Washington (February 2, 2015) – Senator Edward Markey (D-Mass.) and Congresswoman Carolyn Maloney (D-N.Y.) today praised President Obama for including $10 million for gun violence research in the Department of Health and Human Services Fiscal Year 2016 budget request. Last week, Senator Markey and Rep. Maloney and a group of Senate and House Democrats called on the President to request the funding. There have been nearly 100 school shootings in the two years since the Sandy Hook Elementary tragedy. On average, there are 32,000 deaths and 76,00 injuries occurring from gun violence each year in the United States.


“This investment is the type of gun violence prevention that everyone – regardless of political party or affiliation – should want to support,” said Senator Markey. “To solve a problem as deadly as gun violence we have to study it. And if we want to prevent injury and deaths from guns, we need to know what can be done to prevent them. No one should oppose more non-partisan, scientific research of gun violence. Not Democrats, not Republicans, and not the NRA. I applaud President Obama’s commitment to this public health investment, which will help us make progress towards safer streets and neighborhoods.”


“The NRA is fighting against sensible gun violence research because they’re afraid of learning the truth,” said Rep. Maloney. “Gun violence is a public health crisis that needlessly claims the lives of more Americans every year than the entire Vietnam War. More children die from gunshot wounds than cancer, but we aren’t doing anything about it. I strongly support and applaud President Obama’s continued commitment to the sensible study of gun violence, and will continue working with Senator Markey to achieve its inclusion in our final budget.”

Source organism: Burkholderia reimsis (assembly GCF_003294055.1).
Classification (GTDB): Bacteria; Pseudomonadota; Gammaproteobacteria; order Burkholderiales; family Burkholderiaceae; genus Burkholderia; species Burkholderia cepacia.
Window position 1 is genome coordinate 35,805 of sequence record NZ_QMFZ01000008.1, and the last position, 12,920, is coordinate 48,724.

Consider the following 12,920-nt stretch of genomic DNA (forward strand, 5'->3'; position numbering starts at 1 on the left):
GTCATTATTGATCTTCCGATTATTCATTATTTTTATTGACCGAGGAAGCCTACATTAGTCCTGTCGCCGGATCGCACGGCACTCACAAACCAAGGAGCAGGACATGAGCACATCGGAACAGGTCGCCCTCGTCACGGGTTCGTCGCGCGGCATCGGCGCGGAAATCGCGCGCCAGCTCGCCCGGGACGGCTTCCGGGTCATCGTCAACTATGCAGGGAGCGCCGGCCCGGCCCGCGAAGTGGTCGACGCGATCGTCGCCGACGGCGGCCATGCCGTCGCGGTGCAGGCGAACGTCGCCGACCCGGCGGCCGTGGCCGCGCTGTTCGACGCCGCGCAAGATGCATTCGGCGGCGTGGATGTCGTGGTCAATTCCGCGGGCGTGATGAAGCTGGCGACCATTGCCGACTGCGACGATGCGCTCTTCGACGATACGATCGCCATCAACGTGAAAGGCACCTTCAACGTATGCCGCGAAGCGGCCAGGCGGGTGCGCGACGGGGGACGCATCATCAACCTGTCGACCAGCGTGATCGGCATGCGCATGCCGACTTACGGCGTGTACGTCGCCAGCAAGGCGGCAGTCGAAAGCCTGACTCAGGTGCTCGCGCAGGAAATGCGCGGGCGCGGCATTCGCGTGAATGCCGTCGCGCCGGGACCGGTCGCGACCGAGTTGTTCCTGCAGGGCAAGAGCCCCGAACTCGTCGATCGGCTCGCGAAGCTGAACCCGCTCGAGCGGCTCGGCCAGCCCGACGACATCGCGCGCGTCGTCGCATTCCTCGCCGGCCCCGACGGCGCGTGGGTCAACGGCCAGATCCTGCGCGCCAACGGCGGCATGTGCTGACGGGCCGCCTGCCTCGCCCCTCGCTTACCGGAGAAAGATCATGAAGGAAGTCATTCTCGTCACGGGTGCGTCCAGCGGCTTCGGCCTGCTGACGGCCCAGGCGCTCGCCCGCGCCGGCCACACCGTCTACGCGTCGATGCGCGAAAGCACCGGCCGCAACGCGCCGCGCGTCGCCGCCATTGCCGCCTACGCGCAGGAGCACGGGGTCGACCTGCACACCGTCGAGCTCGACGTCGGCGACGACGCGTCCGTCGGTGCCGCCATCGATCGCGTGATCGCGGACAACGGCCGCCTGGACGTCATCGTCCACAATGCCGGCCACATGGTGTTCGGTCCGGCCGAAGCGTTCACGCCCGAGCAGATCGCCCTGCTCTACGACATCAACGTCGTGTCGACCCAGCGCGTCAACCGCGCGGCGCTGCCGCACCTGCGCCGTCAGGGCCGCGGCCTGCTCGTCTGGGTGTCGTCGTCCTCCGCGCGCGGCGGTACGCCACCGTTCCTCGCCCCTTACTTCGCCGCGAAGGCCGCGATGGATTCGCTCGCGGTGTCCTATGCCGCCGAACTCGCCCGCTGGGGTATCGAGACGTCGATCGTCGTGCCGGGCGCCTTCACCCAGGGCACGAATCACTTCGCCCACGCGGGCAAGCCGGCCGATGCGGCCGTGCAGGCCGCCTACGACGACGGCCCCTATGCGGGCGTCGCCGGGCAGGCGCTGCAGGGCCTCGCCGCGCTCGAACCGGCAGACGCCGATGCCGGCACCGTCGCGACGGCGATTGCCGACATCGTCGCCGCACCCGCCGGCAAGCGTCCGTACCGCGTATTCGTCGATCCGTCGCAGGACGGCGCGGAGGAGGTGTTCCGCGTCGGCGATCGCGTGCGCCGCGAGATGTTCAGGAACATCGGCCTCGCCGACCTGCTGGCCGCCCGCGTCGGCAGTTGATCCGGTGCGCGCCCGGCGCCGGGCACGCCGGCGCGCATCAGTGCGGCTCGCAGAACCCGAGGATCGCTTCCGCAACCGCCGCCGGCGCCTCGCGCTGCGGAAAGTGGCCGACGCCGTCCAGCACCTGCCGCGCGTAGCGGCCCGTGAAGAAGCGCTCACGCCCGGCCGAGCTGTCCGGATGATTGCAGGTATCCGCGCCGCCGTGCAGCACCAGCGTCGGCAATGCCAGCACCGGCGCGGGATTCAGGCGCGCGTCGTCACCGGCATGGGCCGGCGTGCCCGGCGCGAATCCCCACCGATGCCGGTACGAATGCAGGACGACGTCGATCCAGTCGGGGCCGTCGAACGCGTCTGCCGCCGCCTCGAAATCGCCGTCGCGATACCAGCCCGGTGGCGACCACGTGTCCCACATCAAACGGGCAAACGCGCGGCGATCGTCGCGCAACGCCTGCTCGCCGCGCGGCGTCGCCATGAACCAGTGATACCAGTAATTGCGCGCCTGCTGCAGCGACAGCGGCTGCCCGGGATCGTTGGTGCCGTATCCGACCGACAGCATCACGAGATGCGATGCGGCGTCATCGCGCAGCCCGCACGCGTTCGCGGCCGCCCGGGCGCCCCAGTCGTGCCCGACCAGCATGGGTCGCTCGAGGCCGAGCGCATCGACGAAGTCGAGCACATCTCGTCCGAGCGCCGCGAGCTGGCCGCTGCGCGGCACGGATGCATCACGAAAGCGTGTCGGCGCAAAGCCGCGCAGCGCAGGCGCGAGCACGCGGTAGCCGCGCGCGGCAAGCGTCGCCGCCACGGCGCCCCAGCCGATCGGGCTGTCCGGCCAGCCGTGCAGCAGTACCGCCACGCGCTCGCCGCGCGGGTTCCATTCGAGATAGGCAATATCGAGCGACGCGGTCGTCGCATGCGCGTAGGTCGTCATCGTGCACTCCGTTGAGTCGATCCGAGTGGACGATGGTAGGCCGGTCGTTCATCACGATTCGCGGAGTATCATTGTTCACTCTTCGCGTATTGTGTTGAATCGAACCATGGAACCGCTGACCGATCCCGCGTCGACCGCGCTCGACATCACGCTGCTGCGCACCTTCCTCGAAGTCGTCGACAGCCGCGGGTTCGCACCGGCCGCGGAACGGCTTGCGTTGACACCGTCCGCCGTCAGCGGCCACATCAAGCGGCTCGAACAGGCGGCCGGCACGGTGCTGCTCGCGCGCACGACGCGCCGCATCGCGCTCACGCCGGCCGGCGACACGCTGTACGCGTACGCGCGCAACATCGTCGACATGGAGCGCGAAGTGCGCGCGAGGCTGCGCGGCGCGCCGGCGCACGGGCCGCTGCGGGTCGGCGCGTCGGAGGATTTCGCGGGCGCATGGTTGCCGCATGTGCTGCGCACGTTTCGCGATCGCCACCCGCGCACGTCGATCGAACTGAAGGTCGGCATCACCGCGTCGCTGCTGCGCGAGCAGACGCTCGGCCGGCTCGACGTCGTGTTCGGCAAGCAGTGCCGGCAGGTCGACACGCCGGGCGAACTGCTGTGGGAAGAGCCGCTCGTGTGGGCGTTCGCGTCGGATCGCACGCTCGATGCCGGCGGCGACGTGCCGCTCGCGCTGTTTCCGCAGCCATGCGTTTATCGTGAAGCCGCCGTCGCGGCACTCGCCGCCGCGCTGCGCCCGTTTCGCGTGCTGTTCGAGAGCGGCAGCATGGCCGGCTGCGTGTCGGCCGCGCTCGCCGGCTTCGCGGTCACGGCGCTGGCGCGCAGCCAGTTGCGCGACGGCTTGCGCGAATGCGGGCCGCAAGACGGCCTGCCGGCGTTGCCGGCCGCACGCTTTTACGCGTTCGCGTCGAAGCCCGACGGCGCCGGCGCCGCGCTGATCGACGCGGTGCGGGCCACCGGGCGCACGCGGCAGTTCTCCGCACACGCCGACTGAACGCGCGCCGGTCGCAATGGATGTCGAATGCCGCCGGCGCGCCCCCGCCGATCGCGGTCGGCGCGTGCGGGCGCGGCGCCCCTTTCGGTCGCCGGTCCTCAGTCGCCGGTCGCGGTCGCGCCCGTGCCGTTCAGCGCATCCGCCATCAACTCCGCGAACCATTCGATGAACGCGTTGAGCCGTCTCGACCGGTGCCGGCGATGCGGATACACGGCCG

Last year, Rep. Maloney and Senator Markey authored and introduced a bill to fund firearm safety and public health research (H.R. 4707, S. 2373) which would allow the Centers for Disease Control and Prevention (CDC) and the National Institutes of Health (NIH) to conduct scientific research into firearm safety.


Due to a ban on federal funding for gun violence research that almost halted entirely gun violence research, policymakers, health care practitioners, researchers, and others lack comprehensive, scientific information about the causes and characteristics of gun violence, or the best strategies to prevent future tragedies. The President lifted the 17-year ban in 2013.


The $10 million in funding is noted on page 4 of the CDC FY 2016 Congressional Justification document, which can be found HERE.